Ontario budget’s effect on car insurance will be minimal

4 July 16, 2014 at 9:15 am by

The Ontario Budget presented on July 14, 2014 will have little effect on car insurance. The Liberal Party had stated last year that insurance rates must be reduced by 15% but did not indicate how this would be accomplished. They seem to think that insurance companies can make changes without any actuarial studies or logical reasons.

The few changes that were introduced to control the costs of towing, storage and patient care providers will not justify a reduction of 15% over two or three years. The result of the changes must first be demonstrated before rates can by reduced. The changes are long overdue and were recommended about fifteen years ago when paralegals were subject to the control under the Law Society. There is not an easy way to control these services and fraud related to those services will continue.

When the no-fault plan was introduced in Ontario the main concept was to provide benefits to injured people quickly and to avoid many of the costs associated with litigation. Now legal expenses have soared and there are no controls in place to stop the rising costs. In the past before no-fault, lawyers in Ontario were not allowed to advertise their services the way they do today. No-fault has not reduced legal costs, it has increased them. FSCO is so busy with claim disputes, mediation and arbitration that they cannot keep up with the work and are forced to use outside services to assist with the backlog.

This system is so lucrative for lawyers that they continually advertise through the various types of media. You even find benches on the streets near hospitals and bus shelters to encourage people to contact them to get more money following a car accident. Yellow pages are filled with ads of law firms. You can’t watch television without seeing their ads to encouraging people involved in car accidents to contact them. In many cases they suggest you contact them before you call your insurance company. On station CP24 there is a retired police officer who reports traffic for the station with the message to “know your rights”. This is in conjunction with the advertising he does for a law firm. It appears this government is after the little guys but they avoid the lawyers.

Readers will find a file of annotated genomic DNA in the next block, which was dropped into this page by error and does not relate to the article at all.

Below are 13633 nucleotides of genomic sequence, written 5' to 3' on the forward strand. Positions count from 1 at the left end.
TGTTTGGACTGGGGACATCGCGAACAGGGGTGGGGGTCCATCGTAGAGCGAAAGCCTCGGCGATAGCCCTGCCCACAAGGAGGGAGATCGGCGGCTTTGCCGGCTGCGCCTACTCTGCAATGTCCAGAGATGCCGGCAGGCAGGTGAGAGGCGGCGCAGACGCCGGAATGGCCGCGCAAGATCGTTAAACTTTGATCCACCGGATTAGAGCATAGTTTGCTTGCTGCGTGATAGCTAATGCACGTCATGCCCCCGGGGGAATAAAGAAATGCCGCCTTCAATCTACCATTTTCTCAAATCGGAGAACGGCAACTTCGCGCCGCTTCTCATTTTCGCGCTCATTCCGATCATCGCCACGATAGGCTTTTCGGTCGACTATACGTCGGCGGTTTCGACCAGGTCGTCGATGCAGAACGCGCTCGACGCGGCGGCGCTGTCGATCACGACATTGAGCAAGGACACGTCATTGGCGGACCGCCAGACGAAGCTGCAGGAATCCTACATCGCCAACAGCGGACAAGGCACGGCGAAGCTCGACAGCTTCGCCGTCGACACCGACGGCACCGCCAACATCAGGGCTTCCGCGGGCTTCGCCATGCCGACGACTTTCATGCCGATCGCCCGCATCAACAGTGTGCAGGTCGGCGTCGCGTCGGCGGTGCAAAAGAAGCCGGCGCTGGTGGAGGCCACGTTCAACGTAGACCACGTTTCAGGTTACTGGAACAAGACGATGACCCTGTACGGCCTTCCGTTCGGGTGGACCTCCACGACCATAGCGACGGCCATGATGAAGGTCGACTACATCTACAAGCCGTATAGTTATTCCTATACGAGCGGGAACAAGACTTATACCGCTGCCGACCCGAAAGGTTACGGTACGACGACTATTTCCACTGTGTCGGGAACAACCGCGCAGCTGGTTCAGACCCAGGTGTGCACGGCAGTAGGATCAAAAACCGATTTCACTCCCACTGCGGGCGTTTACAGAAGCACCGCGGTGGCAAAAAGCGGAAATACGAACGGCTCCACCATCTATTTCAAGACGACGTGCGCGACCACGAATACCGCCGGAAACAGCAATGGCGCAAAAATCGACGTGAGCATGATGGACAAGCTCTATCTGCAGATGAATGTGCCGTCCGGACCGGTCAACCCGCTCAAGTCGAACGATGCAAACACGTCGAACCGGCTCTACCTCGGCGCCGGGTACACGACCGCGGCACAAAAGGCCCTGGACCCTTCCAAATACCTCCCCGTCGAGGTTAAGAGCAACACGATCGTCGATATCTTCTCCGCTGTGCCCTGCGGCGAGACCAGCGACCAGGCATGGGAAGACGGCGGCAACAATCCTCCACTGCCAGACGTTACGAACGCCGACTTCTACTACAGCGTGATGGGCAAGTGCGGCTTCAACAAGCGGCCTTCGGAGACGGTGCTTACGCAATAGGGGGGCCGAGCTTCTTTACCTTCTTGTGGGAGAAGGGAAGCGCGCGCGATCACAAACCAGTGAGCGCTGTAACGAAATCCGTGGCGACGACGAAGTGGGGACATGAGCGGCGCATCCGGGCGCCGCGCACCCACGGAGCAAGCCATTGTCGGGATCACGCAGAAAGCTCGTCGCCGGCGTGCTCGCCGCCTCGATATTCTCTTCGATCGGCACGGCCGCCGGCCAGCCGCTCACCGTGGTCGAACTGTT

The changes made in this Budget will not reduce the cost of car insurance. They cannot correct a bad system. It will require a complete overhaul.

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4 Comments » for Ontario budget’s effect on car insurance will be minimal
  1. Friendly Reader says:

    Nice article. It is correct that we need to start capping the costs of the legal fees that are associated with the industry. The problem is the entire industry does need a complete overhaul that is for sure, but what direction? Fraud needs to be addressed, legal fees need to be contained, the price of insurance for the consumer also needs to be reviewed.

    The industry forgets that the average person does not care about the issues of fraud, towing expenses or legal fees, it is the bottom line. The industry is still creating huge profits despite the fraud, fees, etc, so why should the average consumer care unless it affects their bottom line. Helping the insurance companies combat fraud and save them a few million dollars so the average person saves $25 a year on their premium is not in the consumers best interest.

  2. Calculation says:

    Easy to point to the high cost of legal representation but ask why there are so many unpaid accident victims in the system in the first place. Why so many claims turned down? Why don’t insurers use in-house lawyers instead of hiring expensive defense firms? Is it an adjuster’s problem – too many legit claims turned down? Or are defense lawyers telling insurers that they should defend against a claim when an adjuster does a bad job? Can that many people, the tens of thousands waiting for hearings to hold their insurer accountable, all be the victims of a nefarious legal advertising scam? Are insurers getting scammed themselves by the biased medical opinions they often commission in order to disqualify claims – what do the costs of fighting legitimate claims add up to?
    Agree the system is broken beyond repair but as a consumer I disagree with why/how that happened.

  3. Sebastian G says:

    All the while Insurers make record profits. Stay retired Bill

  4. Average Joe says:

    How interesting that you blame the lawyers. If the insurer would pay the claim from the outset, then there would be no need for a lawyer. What about Insurer perpetrated fraud? Obtaining medical assessments from companies that fraudulently change the assessments of doctors to suit the Insurance company? Like all insurance people, the insurance company believes (wrongly) that the premiums belong to them. They DON”T. The premiums are intended to form an insurance pool to pay claims – not to make the insurance company profit. Get rid of insurance companies (nationalize them) and we would not have this problem.

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